Significant reform is required and legislation is only one of the tools to achieve this. While the Recruit With Conviction campaign has been effective in promoting good recruitment and employability practice, the organisation is a social enterprise which is funded through the sale of workshops and has limited resources.

Employability services are also part of this required reform as standards are inconsistent. Too commonly minimum standards of guidance for criminal record relevance are not met and too often individuals start a course of training or study for work which is incompatible with their criminal record or their willingness to disclose it when spent. Advice to over-disclose spent convictions and advice to disclose non-conviction information occurs needlessly. This is partly due to the complexity of the legislation as well as training needs.

Beyond this, specialist employability services for people with more complex offending histories have become marginalised by commissioning which is reliant on bean counting outcomes rather than promoting assets based approaches to quality support. While the right job for the right person at the right employer at the right time is life changing – the wrong job is a bad outcome.

Rehabilitation Reports – What employers want

Employers often say that their main obstacle to Recruiting With Conviction is unknown risk. Employers don’t feel comfortable assessing risk that ex-offenders pose and why should they?

One clear response from a justice professional on this subject, came from Damian Evans, the Governor at HMP Highpoint in Suffolk at a conference organised by Business in the Community in February 2012.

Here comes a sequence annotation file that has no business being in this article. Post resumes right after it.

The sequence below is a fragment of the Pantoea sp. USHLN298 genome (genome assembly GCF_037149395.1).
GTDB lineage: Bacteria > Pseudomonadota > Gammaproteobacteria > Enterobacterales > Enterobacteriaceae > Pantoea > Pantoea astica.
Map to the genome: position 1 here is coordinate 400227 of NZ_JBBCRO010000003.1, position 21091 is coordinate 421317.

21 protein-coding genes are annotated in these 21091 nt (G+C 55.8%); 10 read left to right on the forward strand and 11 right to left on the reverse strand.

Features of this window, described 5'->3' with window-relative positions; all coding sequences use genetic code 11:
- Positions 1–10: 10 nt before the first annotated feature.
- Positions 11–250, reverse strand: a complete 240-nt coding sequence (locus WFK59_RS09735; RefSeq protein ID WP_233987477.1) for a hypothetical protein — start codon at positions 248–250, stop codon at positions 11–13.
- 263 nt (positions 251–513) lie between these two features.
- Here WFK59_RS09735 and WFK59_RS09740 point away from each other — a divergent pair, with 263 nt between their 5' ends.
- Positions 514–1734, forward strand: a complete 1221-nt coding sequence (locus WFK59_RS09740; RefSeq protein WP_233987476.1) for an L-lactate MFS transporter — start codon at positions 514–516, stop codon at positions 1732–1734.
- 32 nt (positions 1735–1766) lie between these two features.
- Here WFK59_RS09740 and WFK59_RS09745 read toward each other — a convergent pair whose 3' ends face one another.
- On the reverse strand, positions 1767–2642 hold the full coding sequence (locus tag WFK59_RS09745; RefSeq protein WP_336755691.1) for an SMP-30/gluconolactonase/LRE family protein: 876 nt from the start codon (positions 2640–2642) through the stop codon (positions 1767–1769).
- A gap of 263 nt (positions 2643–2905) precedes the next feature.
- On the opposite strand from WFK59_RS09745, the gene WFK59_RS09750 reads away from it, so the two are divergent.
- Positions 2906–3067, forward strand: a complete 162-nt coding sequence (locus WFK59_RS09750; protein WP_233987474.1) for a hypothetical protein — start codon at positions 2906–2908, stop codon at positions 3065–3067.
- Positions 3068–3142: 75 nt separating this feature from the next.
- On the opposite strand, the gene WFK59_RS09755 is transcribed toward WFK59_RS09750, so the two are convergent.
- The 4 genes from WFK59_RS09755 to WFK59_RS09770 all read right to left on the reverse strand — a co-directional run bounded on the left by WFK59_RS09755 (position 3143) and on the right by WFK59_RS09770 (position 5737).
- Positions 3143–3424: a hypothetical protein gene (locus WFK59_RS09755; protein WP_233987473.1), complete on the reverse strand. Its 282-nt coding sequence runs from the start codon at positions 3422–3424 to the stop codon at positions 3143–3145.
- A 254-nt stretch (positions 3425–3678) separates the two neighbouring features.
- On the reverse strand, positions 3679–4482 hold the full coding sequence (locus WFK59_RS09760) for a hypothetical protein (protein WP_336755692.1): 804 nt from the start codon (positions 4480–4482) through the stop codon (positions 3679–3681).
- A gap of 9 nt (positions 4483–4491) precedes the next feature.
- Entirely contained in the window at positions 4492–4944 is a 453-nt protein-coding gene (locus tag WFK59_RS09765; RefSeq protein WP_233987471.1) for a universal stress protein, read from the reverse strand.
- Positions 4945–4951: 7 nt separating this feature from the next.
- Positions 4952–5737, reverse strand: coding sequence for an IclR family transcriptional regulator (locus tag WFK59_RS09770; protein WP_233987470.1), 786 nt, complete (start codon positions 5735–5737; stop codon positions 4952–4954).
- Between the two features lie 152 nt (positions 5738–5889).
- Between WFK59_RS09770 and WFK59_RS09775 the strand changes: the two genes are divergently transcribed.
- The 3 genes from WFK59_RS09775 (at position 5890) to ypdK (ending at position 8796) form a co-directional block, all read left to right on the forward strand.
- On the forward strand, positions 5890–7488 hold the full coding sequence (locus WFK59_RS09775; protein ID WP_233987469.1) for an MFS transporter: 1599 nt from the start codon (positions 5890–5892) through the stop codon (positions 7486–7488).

He said that prison staff are the experts in risk assessment and that employers should contact the prison for advice. (or words to that effect)

Recruit With Conviction guide employers to engage with Justice Professionals if they have risk concerns after a disclosure. Employer anxieties are typically disproportionate to the real risk.

Rehabilitation reports would have to be very simple, so the report would contain one of a number of single simple statements written in wording that employers can understand. For example “This person has addressed the root causes of their offending”.

Each rehabilitation report would include a date validity statement to guide employers.

Is it practical? Hold your breath and wait for derision from justice colleagues – but it is what employers want and it may form part of a solution which includes Ban the Box and an application process to remove convictions from the record early when an individual can evidence their progress.

Rehabilitation of Offenders Act 1974 Scotland – The first debate

On 1st October 2013, the Scottish Parliament debated modernising and reforming the Rehabilitation of Offenders Act 1974. It was the first opportunity in almost 40 years for a meaningful political discussion in Scotland on legislation which could make meaningful changes to the lives of hundreds of thousands of people by giving them an opportunity to compete for jobs.

Recruit With Conviction congratulates the whole parliament for a very
constructive debate on an important issue. There is a tremendous opportunity now to pull together a solution which could make a significant impact on reducing re-offending and welfare to work, as well as improving general recruitment practice to get the right people into the right jobs, regardless of unrelated criminal records.

The televised debate (linked below) provides a useful context.

The Scottish Parliamentary debate on the 1974 Act

Is it time to Ban the Box?

The Directors of Recruit With Conviction are inspired by many people with convictions who have a great aptitude and attitude for work. They have battled shame and stigma because of their history which is commonly mixed with deprivation and desperation. So often, their desires are simple; to “be normal” or to lay more constructive social footprints by working, paying tax and contributing to wider society.

Each person is unique with different family situations, motivations and emotions; however a criminal record is the most stigmatising stereotype. Their talent and abilities make them the right person for so many advertised jobs – yet employers often struggle to deal with disclosure of criminal convictions in a professional manner. Continued unemployment or underemployment is an unjust consequence lasting years beyond the sentence of the court and for many people it’s an immovable object on their path from prison. However, continuing criminal careers is an avenue which is always available. Starting work and stopping crime is not an easy option.